Keep your eyes on the skies this week and you might spot the glowing, green comet Lovejoy reaching its bright peak in the heavens.
Australian astronomer Terry Lovejoy first spotted comet Lovejoy (C/2014 Q2) in August, when it was still flying past Jupiter and visible only through large telescopes. The comet is plunging through the inner solar system for the first time in more than 11,000 years.
To the delight of sky-watchers, the comet has quickly brightened in the Northern Hemisphere's skies since the December holidays, on its way to reaching its expected mid-January peak.
That increase in brightness has come now despite the comet making its closest approach to Earth on January 7, when it was about 44 million miles (70 million kilometers) from Earth. That is roughly half the distance separating our planet from the sun.
Lovejoy now shines at an estimated magnitude 3.8, making it an easy target for binoculars within city limits. It is even visible as a faint, fuzzy ball of light to the naked eyes from the dark countryside.
Made up of material blown off the comet's surface, its blue-green tail appears in backyard stargazers' photographs to stretch some 10 degrees across the sky. That is equal to about 20 full moon disks!
Despite its incredible length, the tail can't be seen by naked-eye observers. Amateur astrophotographers, however, have been able to pick it up, spotting weird, blob-like features flowing through the streamers that make up the tail, according to spaceweather.com.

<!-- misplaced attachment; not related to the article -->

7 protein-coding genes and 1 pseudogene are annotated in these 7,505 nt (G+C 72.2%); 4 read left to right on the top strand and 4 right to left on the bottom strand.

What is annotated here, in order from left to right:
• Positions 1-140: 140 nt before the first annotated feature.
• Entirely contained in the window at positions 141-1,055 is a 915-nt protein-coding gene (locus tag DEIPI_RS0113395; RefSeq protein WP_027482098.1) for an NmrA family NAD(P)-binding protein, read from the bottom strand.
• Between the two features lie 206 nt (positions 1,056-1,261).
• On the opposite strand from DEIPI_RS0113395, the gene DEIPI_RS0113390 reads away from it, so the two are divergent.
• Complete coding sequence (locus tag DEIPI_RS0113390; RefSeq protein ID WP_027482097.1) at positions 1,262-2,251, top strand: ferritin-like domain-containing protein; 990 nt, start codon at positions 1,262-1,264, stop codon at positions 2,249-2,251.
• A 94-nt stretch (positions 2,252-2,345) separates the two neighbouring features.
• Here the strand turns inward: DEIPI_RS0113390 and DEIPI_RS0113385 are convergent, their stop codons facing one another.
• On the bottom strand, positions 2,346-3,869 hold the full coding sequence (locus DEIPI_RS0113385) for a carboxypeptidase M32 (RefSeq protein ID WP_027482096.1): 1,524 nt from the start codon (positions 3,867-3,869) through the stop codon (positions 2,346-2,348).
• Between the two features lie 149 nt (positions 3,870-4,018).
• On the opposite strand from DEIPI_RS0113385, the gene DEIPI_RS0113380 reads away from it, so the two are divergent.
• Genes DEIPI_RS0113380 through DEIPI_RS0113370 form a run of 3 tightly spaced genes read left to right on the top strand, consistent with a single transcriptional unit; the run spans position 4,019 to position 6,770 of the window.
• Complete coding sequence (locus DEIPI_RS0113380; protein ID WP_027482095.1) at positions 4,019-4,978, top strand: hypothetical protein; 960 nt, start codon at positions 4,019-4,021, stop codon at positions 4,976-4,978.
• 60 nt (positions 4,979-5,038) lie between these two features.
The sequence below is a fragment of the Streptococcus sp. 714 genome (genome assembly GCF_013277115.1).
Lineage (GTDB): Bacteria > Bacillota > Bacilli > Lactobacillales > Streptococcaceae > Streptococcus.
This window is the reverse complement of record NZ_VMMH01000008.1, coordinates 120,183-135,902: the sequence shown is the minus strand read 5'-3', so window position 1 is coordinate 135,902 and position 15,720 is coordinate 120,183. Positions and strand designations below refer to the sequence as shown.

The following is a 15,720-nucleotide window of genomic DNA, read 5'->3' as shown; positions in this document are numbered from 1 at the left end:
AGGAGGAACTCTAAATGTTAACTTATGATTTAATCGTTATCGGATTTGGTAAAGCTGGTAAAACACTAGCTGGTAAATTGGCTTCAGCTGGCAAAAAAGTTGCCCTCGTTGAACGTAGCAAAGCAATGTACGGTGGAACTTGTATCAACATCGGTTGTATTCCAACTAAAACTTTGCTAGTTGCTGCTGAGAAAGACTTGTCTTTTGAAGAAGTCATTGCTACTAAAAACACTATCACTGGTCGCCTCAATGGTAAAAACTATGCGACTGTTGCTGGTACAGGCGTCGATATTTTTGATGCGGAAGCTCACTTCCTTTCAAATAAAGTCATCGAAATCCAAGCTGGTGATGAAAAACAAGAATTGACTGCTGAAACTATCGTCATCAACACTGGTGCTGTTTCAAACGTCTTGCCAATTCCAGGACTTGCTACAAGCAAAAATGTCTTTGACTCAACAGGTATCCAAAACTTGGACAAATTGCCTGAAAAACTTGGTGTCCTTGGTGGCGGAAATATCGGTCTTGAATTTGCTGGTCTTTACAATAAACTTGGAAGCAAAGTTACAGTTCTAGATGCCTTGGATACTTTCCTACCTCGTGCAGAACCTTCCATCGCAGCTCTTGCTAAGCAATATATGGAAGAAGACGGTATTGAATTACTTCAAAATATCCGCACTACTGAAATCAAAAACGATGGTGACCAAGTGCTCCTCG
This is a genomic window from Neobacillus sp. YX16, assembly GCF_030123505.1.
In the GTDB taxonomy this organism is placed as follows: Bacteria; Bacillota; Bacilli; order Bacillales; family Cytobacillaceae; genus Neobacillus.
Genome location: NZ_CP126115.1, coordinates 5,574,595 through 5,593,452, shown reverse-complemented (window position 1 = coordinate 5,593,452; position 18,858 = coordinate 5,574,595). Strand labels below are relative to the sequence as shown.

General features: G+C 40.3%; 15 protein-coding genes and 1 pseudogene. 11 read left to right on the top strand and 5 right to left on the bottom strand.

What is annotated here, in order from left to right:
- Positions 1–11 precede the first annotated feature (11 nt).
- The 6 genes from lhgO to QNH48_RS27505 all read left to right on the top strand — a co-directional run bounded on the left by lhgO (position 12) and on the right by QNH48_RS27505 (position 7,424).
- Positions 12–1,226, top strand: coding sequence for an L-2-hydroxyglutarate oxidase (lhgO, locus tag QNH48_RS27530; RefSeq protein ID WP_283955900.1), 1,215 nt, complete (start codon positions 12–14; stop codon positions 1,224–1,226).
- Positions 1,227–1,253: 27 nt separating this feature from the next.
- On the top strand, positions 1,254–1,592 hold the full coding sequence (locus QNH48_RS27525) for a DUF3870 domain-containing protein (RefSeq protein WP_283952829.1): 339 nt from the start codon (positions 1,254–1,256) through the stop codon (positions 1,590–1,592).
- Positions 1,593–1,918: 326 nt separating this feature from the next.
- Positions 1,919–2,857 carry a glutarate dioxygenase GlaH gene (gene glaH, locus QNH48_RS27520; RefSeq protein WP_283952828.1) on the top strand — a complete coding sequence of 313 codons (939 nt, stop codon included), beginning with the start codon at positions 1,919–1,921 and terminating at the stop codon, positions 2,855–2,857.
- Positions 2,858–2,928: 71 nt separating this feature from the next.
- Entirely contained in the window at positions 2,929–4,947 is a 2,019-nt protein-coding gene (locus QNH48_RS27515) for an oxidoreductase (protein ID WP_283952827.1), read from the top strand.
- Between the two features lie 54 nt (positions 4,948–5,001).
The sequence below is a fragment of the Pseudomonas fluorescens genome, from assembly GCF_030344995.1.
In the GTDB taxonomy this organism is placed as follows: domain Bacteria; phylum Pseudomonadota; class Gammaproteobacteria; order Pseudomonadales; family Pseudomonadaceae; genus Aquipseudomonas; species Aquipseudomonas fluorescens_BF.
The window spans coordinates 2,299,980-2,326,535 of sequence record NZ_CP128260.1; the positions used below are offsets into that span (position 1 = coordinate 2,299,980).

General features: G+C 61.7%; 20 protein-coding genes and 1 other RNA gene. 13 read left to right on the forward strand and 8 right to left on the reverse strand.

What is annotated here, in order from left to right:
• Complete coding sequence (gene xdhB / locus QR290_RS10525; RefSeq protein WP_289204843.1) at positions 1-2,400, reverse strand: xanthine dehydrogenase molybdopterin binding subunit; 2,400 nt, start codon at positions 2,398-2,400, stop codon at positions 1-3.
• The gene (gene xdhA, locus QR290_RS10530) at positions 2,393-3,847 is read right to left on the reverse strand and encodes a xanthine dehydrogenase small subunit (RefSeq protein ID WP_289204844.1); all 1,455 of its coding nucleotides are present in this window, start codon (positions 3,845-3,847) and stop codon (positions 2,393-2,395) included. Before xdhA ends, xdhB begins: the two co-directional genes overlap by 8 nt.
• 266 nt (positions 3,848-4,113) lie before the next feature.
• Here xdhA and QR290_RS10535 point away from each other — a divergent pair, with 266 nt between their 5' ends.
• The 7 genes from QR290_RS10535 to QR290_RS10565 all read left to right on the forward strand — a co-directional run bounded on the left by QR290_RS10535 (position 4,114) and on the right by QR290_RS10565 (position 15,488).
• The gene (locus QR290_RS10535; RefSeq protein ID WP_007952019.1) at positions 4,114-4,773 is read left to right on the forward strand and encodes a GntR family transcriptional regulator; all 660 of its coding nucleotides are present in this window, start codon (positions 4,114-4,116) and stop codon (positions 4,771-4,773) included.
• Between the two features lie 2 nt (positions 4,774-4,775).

Astronomers theorize that these may be blobs of charged gas brewed up by a magnetic storm bubbling within the gassy coma cloaking the comet. Solar flares blasted off the sun have smashed into the comet and perhaps stirred up this magnetic tempest.
Collisions with the solar wind have also triggered waves and ruptures in the comet's tail. Solar blasts similarly trigger geomagnetic storms in Earth's upper atmosphere and cause the aurora borealis to color northern skies. (For more on viewing the northern lights, click here.)
See for Yourself
Currently, you will find the comet in the distinctive winter constellation Taurus, the Bull, riding high in the southwestern sky after 8 p.m. local time.
Taurus is easy to track down as it sits to the right of the famous constellation Orion, the Hunter, and its "belt" of three superbright stars lying in a row. In a cosmic coincidence this week, the belt stars point straight to the comet.
A sky chart and a pair of binoculars should offer stargazers the best bet for hunting down the faint comet. Start observing at Orion's belt and sweep across it to Taurus. Stop when you come across a faint, fuzzy glowing ball—that's the comet. Remember to give your eyes a few minutes to adjust to the darkness first.
From January 15 through 17, comet Lovejoy will pass to the right of the famous Pleiades cluster (also called Messier 45), a beautiful, naked-eye open cluster of stars that are also part of Taurus. Expect to see some eye-catching snapshots of this amazing encounter in coming days.
If you haven't had a chance yet to catch sight of Lovejoy, now is the time to try. Otherwise, you'll have to wait another 8,000 years before the comet visits our neck of the solar system once more.